Developers offer one price for a Basic/Standard/Personal plugin. This typically comes with one or two site licenses. Users then have the option to pay more for extra licenses in bulk and receive a discount. This is the price for the Professional/Business/Agency version.
For the majority of plugins, the professional version offers all the same features, just with more licenses. For others, the difference between a basic and professional version isn’t just the number of licenses – offering premium level support and advanced features to match the higher price tag.
Many plugin companies also offer what is called a developer license. These are geared toward WordPress developers who want to use the plugin on many sites they work on. Developer options either offer unlimited installations or just a large number of licenses.
67% of companies we surveyed offer unlimited site licenses, though very few offer this as the sole option. The price for unlimited licenses ranges from $100-$500 depending on the developer, with an average price of $202. This number is significantly higher than the average price for one installation.
Plugin Suites and Bundles
Developers also sometimes offer plugin suites or ‘bundles’ to give customers access to more than one plugin.
However, plugin suites are fairly rare and most often available through sites with a large amount of plugins. Only 27% of companies surveyed offered some sort of plugin suite or bundle.
iThemes offers a suite of plugins as their main product. This includes favorites such as BackupBuddy and iThemes Security. The suite comes with unlimited site licenses but must be renewed yearly.
CreativeMinds also has a plugin suite, including all current plugins as well as future releases. This is the first and only plugin suite to include plugins that have not yet been developed.
Yoast offers specialized plugin bundles consisting of plugins that have related functions. For example, they have an SEO bundle that includes five different Yoast SEO plugins. This approach is helpful for customers looking for just one type of plugin.
Plugin developers are coming up with new, sustainable pricing models that stray from the usual pay-per-plugin model. One example is the membership model, where customers pay a certain amount to access all plugins from a developer as well as additional support.
Though this is still a rare model, WPMUDEV is an example of a developer offering membership.
People can become members, receiving a 7-day free trial, before paying monthly to have access to all of the company’s plugins. The cost is $49/month and members receive 24/7 support and a private messaging system.
While WPMUDEV used to offer an alternative for customers who just wanted certain plugins from their collection, this is no longer an option. Membership is the only way to gain access to any of WPMUDEV’s plugins, regardless of whether or not you would use all of them.
The company’s choice in pricing model has proved controversial in the past. When pricing options moved from yearly, quarterly, and monthly to only monthly, consumers were understandably upset as the price for new users rocketed from $420 to $1,118. However, this model certainly seems to be working for WPMUDEV, as they have over 800,000 members.
Support and Upgrade Models
When it comes to support and upgrades, the majority of developers use the same model. After the customer purchases a plugin, they receive support for one year. After the year, the license must be renewed for support to continue.
Soliloquy used to approach support in a different way. Their approach was to make users pay for “support tokens” in order to submit a support ticket. With the plugin purchase, users are given one token to get them started.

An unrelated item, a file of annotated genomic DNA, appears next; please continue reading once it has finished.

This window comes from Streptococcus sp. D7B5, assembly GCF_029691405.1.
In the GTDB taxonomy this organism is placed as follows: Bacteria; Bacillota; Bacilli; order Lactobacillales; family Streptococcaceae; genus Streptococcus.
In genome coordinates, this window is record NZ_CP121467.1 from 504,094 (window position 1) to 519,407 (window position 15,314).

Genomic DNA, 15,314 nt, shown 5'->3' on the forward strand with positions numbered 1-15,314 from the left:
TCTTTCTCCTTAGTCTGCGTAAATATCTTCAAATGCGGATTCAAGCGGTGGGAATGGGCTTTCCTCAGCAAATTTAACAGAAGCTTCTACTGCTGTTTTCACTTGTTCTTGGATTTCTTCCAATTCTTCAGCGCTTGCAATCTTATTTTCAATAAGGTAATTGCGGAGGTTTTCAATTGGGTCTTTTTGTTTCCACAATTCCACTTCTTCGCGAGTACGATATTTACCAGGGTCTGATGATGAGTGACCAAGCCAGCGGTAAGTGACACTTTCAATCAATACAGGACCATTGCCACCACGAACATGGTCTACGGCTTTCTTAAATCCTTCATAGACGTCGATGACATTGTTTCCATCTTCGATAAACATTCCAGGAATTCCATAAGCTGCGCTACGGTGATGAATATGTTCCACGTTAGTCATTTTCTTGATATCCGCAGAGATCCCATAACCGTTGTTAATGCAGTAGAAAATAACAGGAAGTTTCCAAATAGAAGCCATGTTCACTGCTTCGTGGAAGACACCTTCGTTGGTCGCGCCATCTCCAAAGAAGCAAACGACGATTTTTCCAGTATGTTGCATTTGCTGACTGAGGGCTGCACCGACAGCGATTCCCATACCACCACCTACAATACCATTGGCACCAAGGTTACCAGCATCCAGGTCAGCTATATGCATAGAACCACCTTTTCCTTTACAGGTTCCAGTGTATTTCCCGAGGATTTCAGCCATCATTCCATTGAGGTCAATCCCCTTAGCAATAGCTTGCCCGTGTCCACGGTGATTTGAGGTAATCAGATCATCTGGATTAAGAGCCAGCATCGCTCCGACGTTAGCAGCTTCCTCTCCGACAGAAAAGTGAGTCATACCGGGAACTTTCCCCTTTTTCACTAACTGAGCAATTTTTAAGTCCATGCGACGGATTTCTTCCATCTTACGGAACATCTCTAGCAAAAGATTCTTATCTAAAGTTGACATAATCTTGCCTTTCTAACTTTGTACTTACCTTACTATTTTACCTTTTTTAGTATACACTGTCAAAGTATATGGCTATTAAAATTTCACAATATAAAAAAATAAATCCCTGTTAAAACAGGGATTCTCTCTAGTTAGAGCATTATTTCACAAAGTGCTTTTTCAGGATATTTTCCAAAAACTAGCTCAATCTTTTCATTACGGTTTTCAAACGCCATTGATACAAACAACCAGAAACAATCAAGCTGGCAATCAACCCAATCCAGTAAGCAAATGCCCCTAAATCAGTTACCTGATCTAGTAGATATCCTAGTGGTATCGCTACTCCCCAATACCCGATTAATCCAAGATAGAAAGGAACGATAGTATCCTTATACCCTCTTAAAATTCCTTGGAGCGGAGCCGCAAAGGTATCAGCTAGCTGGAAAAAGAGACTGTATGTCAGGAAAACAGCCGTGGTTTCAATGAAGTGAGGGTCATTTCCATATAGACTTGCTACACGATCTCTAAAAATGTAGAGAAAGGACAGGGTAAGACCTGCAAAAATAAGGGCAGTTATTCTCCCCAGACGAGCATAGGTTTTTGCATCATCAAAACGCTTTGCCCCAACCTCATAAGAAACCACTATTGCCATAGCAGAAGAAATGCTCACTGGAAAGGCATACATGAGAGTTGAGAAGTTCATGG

This new support system was borne from the idea that users who pay for support every year but don’t use it are punished. Also, “the 20% of users that create 80% of the tickets get an incredible deal at the expense of supporting other users and developing and improving the plugin”.
Soliloquy decided to try this model to reduce the time they spent answering the same users’ questions and increase the amount of time spent improving the plugin and creating others. Soliloquy has since changed their support system.
Another way developers price their support is by offering more support for higher license levels. For example, RocketGenius offers ‘priority support’ for its highest tier license for Gravity Forms. Similarly, Sprout Invoices gives premium support for their Enterprise License, primarily aimed at agencies.
Upgrades tend to operate the same way as support. Customers receive plugin upgrades for a year after purchasing the plugin and then must renew if they want to continue receiving the newest version.
Factors Affecting Pricing Models and Structures
When it comes to choosing a pricing model and structure, there are a number of factors influencing developer’s choices.
One large factor influence plugin pricing is the scope of the plugin, including features and work involved in maintaining it.
Marketing different plugins for the same price is rare because price depends on specifics such as what features the plugin has, the number of features, and how complex they are. This will determine how much time it takes to build the plugin, document it, and maintain it.
To illustrate this point, let’s look at a simplified example from a post by WP Business Tips:
- The first plugin is one PHP file and took a few hours to write. It is simple and has one function.
- The second plugin transforms an entire website, took years to develop with the help of many people and has many complex features.
Which one costs more? The second plugin, of course. Logically, it should cost more for consumers because it provides greater value. A plugin like the second one can help make a mediocre site into a great one. It can save developers a large amount of time. The first plugin can’t do that.
Put simply, plugins aren’t priced the same because each and every plugin is different.
Different Users, Different Prices
One of the biggest factors influencing plugin pricing is what customers are willing to pay.